(Note: I'm using beets as a rhetorical device, which is about all they're good for. I loathe them, and would never inflict them on a child. When I say beets, think any number of other perfectly good foods that they loathe with a loathing like my beet-loathing).

Well, my wife has offered a third theory: Kids ask why because they're trying to get attention from their parents. They want their parents to spend time talking to them, and they quickly learn that asking why is a really good way of provoking a response. Tonya, on the other hand,
has trained herself (contrary to her normally reserved nature) to talk about everything with her children. "Ok, now I'm going to wash this dish. See all this gunk? That's what's left over from lunch, and we have to wash it off before we use the plate again, or we'll get gunk on the new food." "Little boy, I'm going to take the diaper off now, and put a new one on. Oh, heavens, look at this! I'm glad I decided to check you." "That's a lovely horse you've drawn. Are you going to cut it out and put it up?" And so on, and so on. She jokes that she's gotten in the habit of talking, talking, constantly talking, to the point where the girls just want her to shut up. Ergo, they see no need to ask the "why" question.

I'm curious to find out what other people's experiences are. How much do your kids ask, "why?" What ages did they start? What kinds of questions do they ask?

I'm curious to know, because I'm dying to have the Pillowfight Fairy start asking me why questions, so I can answer her (a la Calvin's Dad in the Calvin and Hobbes comic strip) that yes, the world used to be in black and white, but everything turned to color starting sometime in the 1940's....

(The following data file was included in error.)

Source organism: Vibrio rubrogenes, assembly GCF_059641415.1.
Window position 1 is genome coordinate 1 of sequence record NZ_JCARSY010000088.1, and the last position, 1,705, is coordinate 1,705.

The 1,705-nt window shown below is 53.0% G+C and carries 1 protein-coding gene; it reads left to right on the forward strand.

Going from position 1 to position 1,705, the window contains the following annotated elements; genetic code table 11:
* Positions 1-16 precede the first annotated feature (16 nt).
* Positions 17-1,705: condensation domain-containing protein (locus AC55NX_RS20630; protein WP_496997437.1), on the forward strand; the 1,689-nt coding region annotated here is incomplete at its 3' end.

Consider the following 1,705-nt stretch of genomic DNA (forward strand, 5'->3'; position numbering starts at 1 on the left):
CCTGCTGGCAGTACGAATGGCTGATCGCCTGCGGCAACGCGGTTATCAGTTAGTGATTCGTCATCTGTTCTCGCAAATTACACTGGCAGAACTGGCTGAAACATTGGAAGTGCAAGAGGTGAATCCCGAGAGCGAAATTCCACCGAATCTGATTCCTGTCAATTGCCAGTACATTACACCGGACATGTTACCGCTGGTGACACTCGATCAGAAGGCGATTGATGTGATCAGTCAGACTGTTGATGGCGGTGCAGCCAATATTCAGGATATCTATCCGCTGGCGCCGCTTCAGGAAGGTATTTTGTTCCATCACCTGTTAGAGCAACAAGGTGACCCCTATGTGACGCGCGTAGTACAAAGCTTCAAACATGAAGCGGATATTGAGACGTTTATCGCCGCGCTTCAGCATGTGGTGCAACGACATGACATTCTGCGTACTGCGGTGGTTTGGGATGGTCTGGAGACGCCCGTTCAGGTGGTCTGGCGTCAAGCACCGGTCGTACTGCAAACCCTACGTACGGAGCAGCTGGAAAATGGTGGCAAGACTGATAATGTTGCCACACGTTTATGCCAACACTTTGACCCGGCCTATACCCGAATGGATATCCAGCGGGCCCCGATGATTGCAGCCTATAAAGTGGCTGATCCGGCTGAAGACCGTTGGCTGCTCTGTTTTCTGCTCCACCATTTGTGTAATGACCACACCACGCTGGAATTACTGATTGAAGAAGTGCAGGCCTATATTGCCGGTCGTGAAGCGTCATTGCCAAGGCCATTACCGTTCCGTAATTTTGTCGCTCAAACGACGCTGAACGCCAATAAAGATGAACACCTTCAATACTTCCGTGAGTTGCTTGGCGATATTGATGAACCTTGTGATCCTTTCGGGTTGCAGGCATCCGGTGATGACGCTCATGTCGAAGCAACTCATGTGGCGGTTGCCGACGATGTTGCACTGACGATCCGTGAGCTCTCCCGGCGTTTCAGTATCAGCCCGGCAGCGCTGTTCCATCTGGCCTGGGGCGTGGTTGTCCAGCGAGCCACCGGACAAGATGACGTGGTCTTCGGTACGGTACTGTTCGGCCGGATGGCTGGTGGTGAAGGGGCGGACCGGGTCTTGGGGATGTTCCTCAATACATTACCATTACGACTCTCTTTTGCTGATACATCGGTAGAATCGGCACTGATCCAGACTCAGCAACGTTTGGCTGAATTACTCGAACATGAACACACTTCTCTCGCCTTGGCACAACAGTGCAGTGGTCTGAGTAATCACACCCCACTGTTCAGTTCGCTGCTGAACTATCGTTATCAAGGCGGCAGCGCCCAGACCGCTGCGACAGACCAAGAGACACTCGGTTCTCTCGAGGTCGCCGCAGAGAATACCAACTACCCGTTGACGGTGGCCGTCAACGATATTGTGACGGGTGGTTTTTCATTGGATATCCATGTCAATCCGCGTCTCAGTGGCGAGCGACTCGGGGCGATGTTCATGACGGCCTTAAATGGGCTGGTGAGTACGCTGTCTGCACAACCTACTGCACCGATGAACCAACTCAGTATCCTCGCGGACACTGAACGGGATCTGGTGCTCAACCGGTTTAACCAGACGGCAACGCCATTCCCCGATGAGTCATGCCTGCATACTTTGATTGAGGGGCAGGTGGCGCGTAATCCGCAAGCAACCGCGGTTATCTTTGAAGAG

*This is because she's really gotten into the story of Charlotte's Web lately. Could be worse: for a few days there, she was Templeton.


Sarah said...

Ha! I've had that same question with my 3 kids, who never went through a "why" stage, although when they got more around age 5-6, they each had their own version: "What would happen if..." was/is very big around here.But the only one who ever asks "why" is our teenager!

timeless said...

I don't think my one-and-only did much "why"-asking. I guess there are the "why" kids and then there are the kids who know all the answers! If yours are the latter, you may be surprised later in life when the kids FONDLY remember their "take" on a certain happenstance...and how OFF THE WALL it was at that time!

Maybe your kids don't ask "why" because they are given all the answers before they can get a chance to ask something. Are there some kinds of educational models that tend to discourage the "why-asking"? I really don't know...